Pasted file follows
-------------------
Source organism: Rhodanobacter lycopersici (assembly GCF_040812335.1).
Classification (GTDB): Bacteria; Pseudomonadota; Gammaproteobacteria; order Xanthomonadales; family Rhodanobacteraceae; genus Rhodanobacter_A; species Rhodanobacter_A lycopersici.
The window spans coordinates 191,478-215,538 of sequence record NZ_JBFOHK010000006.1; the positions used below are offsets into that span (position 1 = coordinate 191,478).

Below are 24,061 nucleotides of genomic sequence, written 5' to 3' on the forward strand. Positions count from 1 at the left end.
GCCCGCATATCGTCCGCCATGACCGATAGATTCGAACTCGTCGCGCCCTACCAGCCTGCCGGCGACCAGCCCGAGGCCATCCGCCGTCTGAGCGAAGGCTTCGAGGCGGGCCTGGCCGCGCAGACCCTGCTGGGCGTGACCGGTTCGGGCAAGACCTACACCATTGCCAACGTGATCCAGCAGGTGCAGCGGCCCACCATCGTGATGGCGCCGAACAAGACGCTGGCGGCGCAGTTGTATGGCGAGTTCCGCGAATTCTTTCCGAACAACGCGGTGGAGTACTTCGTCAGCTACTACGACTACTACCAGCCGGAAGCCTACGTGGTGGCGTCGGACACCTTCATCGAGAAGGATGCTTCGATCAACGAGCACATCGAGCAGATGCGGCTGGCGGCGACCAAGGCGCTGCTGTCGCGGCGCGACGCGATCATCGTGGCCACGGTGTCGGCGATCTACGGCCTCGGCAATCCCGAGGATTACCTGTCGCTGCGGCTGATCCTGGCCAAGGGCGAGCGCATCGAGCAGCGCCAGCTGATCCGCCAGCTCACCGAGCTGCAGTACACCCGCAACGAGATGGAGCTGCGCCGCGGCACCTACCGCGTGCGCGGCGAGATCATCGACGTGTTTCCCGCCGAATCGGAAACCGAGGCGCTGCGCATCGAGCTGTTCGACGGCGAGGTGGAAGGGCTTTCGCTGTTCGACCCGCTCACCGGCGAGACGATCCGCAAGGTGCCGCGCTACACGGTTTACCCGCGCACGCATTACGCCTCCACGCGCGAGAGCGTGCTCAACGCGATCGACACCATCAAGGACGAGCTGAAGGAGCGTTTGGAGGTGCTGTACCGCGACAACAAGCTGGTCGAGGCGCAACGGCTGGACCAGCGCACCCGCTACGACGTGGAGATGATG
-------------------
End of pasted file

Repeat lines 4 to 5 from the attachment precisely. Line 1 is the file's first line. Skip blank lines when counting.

Below are 24,061 nucleotides of genomic sequence, written 5' to 3' on the forward strand. Positions count from 1 at the left end.
GCCCGCATATCGTCCGCCATGACCGATAGATTCGAACTCGTCGCGCCCTACCAGCCTGCCGGCGACCAGCCCGAGGCCATCCGCCGTCTGAGCGAAGGCTTCGAGGCGGGCCTGGCCGCGCAGACCCTGCTGGGCGTGACCGGTTCGGGCAAGACCTACACCATTGCCAACGTGATCCAGCAGGTGCAGCGGCCCACCATCGTGATGGCGCCGAACAAGACGCTGGCGGCGCAGTTGTATGGCGAGTTCCGCGAATTCTTTCCGAACAACGCGGTGGAGTACTTCGTCAGCTACTACGACTACTACCAGCCGGAAGCCTACGTGGTGGCGTCGGACACCTTCATCGAGAAGGATGCTTCGATCAACGAGCACATCGAGCAGATGCGGCTGGCGGCGACCAAGGCGCTGCTGTCGCGGCGCGACGCGATCATCGTGGCCACGGTGTCGGCGATCTACGGCCTCGGCAATCCCGAGGATTACCTGTCGCTGCGGCTGATCCTGGCCAAGGGCGAGCGCATCGAGCAGCGCCAGCTGATCCGCCAGCTCACCGAGCTGCAGTACACCCGCAACGAGATGGAGCTGCGCCGCGGCACCTACCGCGTGCGCGGCGAGATCATCGACGTGTTTCCCGCCGAATCGGAAACCGAGGCGCTGCGCATCGAGCTGTTCGACGGCGAGGTGGAAGGGCTTTCGCTGTTCGACCCGCTCACCGGCGAGACGATCCGCAAGGTGCCGCGCTACACGGTTTACCCGCGCACGCATTACGCCTCCACGCGCGAGAGCGTGCTCAACGCGATCGACACCATCAAGGACGAGCTGAAGGAGCGTTTGGAGGTGCTGTACCGCGACAACAAGCTGGTCGAGGCGCAACGGCTGGACCAGCGCACCCGCTACGACGTGGAGATGATG